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Movistar Plus’ most ambitious push into high-end genre is the post-nuclear-disaster thriller “La Zona.”

One advantage that TV has as a medium is its ability to cross between genres from episode to episode, and “La Zona” will take advantage of that. A thriller, there are episodes where the series will feel more like a family drama, police whodunnit, Western and post-apocalyptic nightmare.

The show’s co-creators, siblings Jorge and Alberto Sánchez-Cabezudo, credit classic cinema for much of their inspiration.

“It’s kind of an ode to the movies. We used bits from our favorites: classic Westerns, ‘Blade Runner,’ bits of ‘Alien’ and some noir,” says Alberto.

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With so many influences it’s no wonder the brothers invested 16 months in writing the scripts. That’s a crucial difference from free-to-air traditions in Spain, not only in development time but also that all the screenplays were completed before “La Zona” went into production.

Set in Asturias, in the north of Spain, “La Zona” turns on a series of cannibalistic murders inside the exclusion zone set up after a Chernobyl-style nuclear incident. It’s left up to detective and incident-survivor Héctor, played by Spanish cinema legend Eduard Fernández, to solve the crimes and cope with his ghosts.

It was the quality of the screenplays that attracted him to “La Zona,” Fernández says.

Of his character, he adds: “He has been deeply damaged, probably forever, and he has to live with this injury. He has to cope with survivor’s guilt. Then, at work, he has to see the worst in humanity. But, because he is a good cop, Héctor feels most alive when he is working.”

Jorge Sánchez-Cabezudo co-wrote and directed.

“The suspense is something we want to engage the viewer with, suspense balanced by drama. We wanted to use the conflict between characters to create drama like Hitchcock, where it grabs the audience by the lapels and doesn’t let them breathe,” he says.

A series that looks high-end is going to cost big bucks, and Telefonica’s Movistar has not been shy when it comes to flashing the cash for its crop of new programming. Last year, Telefonica announced it had committed €70 million ($83.3 million) on development and production of series.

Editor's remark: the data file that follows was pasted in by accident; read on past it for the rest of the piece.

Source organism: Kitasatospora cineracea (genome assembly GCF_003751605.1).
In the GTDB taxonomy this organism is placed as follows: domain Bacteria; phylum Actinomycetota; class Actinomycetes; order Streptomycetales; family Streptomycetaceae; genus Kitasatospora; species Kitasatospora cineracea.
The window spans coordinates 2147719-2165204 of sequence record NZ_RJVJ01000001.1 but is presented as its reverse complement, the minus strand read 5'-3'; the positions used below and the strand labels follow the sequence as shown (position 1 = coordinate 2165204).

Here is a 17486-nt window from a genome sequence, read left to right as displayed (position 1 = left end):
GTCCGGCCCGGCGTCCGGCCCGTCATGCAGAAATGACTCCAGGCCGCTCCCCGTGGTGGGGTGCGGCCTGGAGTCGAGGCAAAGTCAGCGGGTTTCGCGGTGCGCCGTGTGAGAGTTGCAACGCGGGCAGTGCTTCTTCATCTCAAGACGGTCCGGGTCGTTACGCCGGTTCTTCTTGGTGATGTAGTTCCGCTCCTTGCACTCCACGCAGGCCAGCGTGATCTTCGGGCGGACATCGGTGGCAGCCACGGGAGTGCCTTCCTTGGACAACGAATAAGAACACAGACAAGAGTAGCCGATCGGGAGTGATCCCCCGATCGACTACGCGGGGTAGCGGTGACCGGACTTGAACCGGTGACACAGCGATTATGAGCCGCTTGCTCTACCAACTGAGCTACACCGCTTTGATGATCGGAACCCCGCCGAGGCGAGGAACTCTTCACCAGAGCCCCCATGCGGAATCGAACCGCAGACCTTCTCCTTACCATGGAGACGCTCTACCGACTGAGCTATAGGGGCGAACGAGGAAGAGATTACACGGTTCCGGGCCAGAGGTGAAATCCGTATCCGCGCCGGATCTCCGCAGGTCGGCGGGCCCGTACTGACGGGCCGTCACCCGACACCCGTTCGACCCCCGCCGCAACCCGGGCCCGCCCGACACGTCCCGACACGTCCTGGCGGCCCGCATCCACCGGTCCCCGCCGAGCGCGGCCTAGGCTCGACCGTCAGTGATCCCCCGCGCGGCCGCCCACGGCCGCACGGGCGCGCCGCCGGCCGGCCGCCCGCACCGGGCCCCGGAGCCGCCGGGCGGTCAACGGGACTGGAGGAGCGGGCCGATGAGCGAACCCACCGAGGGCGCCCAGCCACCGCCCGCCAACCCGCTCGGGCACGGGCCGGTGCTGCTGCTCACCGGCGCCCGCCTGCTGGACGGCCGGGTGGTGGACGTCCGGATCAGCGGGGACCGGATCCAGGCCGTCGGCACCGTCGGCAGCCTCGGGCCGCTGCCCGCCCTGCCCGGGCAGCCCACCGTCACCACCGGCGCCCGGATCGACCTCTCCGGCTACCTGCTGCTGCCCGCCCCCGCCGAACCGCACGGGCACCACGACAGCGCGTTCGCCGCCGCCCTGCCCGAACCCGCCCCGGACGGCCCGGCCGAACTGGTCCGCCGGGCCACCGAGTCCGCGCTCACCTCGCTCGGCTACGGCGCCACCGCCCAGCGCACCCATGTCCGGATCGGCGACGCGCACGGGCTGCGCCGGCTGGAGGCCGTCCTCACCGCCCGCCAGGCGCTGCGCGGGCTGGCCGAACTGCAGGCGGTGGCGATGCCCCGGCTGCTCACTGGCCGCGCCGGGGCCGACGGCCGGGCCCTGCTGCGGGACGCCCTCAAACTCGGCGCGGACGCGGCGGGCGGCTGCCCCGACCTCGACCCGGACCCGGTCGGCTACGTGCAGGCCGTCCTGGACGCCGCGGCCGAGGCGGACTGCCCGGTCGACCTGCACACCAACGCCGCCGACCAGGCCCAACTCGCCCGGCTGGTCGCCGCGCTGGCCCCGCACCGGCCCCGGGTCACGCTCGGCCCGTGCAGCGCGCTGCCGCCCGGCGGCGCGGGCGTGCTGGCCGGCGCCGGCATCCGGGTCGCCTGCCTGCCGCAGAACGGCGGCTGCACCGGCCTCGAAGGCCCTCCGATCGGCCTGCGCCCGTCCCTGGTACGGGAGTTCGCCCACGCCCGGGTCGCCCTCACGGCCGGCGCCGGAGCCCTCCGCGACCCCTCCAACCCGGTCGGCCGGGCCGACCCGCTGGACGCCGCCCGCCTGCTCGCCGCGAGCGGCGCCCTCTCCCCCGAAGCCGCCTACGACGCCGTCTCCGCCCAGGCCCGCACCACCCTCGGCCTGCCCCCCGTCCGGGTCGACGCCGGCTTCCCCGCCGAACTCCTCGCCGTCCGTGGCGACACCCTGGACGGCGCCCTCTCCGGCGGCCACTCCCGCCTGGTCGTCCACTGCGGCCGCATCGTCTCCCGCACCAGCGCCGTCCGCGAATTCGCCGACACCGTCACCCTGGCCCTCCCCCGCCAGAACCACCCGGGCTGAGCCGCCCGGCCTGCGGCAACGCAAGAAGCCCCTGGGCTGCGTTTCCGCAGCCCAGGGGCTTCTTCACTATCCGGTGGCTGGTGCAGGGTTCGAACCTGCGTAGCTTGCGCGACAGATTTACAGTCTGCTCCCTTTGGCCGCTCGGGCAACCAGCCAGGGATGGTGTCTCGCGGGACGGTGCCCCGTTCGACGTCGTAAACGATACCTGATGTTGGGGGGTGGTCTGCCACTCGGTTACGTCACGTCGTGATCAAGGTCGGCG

Each of Movistar’s new series has big-name cinema talent attached; in the case of “La Zona,” the cast and crew list reads like a Goya nomination letter. Behind the camera, showrunner and director Jorge Sánchez-Cabezudo has received three nominations, and was the man behind one of Spain’s first series to move towards the international model for high-end TV, 2013’s “Crematorium.”

In front of the camera, the assembled talent is led by 2016 San Sebastian lead actor winner Fernández (“Smoke and Mirrors”) and Emma Suárez, star of Pedro Almodóvar’s “Julieta,” and includes Goya nominees and winners Luis Bermejo, Álvaro Cervantes, Juan Echanove, Tamar Novas, Manolo Solo and Carlos Bardem. The roster has a combined 30 Spanish Academy nominations with 10 wins.

For a series that only takes place in and around two communities, the number of locations used for filming may be unprecedented in Spanish TV.
“The script was very ambitious from the beginning,” says producer and co-writer Alberto Sánchez-Cabezudo. “We had 170 distinct sets and it was hard keeping that straight with two units filming at all times. It was really hard going to a new set every single day.”

All the high-end content in the world doesn’t make a broadcaster relevant. Movistar wants to not only make good series, but to ensure that its audience can see them when and where they want. Week-to-week and VOD catch-up options will be available for “La Zona” starting Oct. 27. It should prove one of the TV events of the fall.